Discussing zero-day attacks is interesting for all security experts, from CISOs to journalists, whether the talks occur at conferences or within enterprises. The reason for this is quite obvious: The exploitation of unknown vulnerabilities, which are also referred to as zero-day vulnerabilities, is quite aggressive and could create serious problems for an organization. In fact, the victim is absolutely exposed, unaware of any action that could be taken to mitigate the risk.

The Cost of Security Vulnerabilities

Knowing how to react to such vulnerabilities when they arise is important. Naturally, that means there is a market cost associated with preventing, detecting and responding to zero-day vulnerabilities. Similarly, malware with the capabilities to exploit such weaknesses has a cost, as well, and many malicious attackers are willing to pay if they think the end results will be profitable.

The risks associated with zero-day vulnerabilities are well-established, and there are technologies developed to limit such risks. But a more interesting topic of discussion may center around how organizations decide whether they are a likely target of a zero-day attack. If I’m exposed to risks due to a zero-day vulnerability, for example, I hope no one will know about it, and it’s unlikely they would. That is, unless someone is willing to pay money to exploit the weakness and carry out an attack. But organizations must first decide whether they are important enough — or have data that is important enough — for someone to spend the money to launch an attack. Depending on the answer, they may be better served focusing their resources on other cybersecurity issues.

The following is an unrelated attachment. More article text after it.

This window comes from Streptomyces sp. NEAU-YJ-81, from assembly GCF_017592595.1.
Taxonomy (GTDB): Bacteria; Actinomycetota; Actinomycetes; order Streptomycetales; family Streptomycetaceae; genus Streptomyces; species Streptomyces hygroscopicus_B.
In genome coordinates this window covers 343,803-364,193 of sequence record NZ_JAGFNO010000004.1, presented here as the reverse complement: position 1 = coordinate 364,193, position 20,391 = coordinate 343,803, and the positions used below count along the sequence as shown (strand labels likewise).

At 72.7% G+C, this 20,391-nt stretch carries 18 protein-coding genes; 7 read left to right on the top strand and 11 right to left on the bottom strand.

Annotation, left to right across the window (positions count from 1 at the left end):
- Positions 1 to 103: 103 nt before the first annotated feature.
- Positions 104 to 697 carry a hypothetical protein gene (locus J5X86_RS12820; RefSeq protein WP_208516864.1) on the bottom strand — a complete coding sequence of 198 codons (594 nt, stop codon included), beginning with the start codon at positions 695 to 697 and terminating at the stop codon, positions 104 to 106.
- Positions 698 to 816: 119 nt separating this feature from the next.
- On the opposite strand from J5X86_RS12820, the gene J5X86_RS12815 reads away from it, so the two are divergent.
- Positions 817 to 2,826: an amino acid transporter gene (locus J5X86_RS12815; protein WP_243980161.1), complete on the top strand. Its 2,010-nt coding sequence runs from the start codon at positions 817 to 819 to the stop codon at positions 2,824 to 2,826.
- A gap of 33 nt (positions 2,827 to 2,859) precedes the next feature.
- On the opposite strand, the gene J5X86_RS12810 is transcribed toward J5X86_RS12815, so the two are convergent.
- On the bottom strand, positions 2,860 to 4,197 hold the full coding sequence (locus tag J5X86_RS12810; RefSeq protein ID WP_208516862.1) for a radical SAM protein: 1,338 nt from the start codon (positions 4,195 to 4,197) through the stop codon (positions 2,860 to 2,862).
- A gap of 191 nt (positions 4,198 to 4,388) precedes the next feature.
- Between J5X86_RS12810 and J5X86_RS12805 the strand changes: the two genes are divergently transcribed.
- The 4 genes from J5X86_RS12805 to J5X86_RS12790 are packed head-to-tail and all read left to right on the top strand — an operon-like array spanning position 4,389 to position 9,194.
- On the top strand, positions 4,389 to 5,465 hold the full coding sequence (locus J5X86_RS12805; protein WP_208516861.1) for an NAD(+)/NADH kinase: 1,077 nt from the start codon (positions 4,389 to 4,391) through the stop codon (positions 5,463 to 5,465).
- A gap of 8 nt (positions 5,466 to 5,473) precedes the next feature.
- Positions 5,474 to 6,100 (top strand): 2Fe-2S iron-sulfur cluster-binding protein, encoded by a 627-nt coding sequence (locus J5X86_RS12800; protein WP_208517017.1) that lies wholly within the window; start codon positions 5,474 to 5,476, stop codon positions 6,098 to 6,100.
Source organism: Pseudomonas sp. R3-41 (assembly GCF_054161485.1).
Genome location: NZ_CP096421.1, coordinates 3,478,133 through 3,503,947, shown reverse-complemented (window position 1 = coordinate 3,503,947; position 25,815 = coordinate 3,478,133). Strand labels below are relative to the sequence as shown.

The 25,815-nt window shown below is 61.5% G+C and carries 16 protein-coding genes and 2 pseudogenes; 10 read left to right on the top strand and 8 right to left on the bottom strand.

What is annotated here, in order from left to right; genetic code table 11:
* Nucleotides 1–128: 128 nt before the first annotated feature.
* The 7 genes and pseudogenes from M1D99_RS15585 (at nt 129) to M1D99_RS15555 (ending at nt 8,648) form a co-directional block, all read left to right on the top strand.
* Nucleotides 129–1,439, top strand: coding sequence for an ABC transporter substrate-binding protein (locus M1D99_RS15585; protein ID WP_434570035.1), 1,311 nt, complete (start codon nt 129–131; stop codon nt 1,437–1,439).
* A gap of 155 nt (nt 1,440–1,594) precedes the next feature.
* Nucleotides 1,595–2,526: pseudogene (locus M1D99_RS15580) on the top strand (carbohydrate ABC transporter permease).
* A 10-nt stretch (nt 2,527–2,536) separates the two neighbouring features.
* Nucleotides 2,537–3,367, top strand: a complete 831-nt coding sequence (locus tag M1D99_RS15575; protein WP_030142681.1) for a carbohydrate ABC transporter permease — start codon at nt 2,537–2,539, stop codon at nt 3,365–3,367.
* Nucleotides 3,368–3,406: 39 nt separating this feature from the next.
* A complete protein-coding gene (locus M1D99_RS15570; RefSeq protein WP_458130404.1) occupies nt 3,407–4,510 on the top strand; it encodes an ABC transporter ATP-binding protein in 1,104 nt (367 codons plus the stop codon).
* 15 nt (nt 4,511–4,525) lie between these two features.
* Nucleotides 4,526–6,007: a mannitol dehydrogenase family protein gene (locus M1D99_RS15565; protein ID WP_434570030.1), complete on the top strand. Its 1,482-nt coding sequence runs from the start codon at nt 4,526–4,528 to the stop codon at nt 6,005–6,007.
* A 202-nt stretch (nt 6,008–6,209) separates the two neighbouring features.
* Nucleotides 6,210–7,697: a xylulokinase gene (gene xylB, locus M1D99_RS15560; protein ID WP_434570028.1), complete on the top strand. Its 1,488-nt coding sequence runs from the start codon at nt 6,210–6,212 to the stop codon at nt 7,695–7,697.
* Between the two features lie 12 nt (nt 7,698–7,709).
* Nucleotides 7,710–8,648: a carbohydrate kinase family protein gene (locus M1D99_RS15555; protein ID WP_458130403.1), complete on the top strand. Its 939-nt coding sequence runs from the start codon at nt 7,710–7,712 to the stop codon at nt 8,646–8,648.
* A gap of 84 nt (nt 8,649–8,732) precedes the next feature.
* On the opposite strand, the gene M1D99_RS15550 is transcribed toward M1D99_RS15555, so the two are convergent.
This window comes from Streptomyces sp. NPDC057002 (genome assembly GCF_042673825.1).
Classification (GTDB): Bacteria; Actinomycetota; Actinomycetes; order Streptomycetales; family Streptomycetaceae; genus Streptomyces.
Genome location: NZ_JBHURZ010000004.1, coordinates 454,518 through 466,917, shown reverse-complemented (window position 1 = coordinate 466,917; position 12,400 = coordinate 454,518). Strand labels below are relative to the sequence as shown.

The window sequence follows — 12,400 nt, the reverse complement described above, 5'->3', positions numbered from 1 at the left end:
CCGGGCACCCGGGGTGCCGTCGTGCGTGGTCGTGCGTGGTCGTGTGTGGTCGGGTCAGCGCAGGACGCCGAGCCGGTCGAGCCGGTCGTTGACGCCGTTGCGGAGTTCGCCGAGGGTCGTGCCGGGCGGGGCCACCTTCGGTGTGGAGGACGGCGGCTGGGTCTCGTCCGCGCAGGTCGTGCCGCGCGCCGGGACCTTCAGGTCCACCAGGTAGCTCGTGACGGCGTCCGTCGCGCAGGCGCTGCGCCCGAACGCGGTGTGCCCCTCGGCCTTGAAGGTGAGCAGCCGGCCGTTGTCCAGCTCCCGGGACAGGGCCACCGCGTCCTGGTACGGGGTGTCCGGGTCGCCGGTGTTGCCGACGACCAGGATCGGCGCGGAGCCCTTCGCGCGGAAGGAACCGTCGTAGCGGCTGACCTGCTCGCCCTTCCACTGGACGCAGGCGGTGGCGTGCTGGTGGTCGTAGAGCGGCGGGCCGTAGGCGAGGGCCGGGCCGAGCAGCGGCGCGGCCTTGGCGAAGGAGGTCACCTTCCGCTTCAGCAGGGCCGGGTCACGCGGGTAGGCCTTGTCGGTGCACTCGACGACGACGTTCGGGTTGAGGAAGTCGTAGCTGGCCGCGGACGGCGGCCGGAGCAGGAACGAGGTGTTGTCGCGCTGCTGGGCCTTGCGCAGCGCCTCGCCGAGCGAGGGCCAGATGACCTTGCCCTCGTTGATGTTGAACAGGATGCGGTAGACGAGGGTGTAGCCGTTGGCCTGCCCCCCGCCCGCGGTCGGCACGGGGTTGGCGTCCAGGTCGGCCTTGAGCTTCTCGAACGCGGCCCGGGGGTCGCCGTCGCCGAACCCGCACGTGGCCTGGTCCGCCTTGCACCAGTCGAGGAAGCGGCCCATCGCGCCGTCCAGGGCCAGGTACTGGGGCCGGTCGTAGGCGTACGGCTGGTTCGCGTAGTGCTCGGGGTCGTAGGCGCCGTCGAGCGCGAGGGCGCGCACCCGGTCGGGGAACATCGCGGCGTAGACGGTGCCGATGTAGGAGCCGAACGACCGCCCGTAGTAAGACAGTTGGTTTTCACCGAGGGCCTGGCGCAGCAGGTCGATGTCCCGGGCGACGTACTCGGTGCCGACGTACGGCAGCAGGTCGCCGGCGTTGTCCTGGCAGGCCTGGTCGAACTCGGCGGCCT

Zero-Day Vulnerabilities Aren’t the Only Concern

We shouldn’t underestimate the severity of the zero-day exploits, but what about the more well-known vulnerabilities? These could be just as dangerous to an organization, even if a security team is prepared for them. If a vulnerability is well-known, the attacker could simply perform some research to see who is affected and what can be done to exploit the weakness. This is facilitated by the fact that most of the Internet uses the same foundations — operating systems, application servers, protocols, etc. — so it’s relatively easy to carry out these malicious instructions.

If the vulnerability is well-known, very likely providers have made patches available. This could be useful if the patch is installed, but adding fixes to a program is not always immediate. And even in situations when the fix is completed in a timely manner, enterprises may still be at risk. Patches represent a sort of map for the attacker. The patch is a small portion of code that can be used to understand how to exploit the vulnerability, specifically in places where it has not been installed. It’s no surprise that if the attention of the cybersecurity world is on zero-day vulnerabilities, malicious actors can still infiltrate organizations. Many of the publicized attacks involve very well-known vulnerabilities.

Organizations and security professionals will always have to pay attention to zero-day vulnerabilities, but do not forget a proper vulnerability management system integrated within your security intelligence platform. This will reduce your risk of attack dramatically — and reduce the costs.

more from Advanced Threats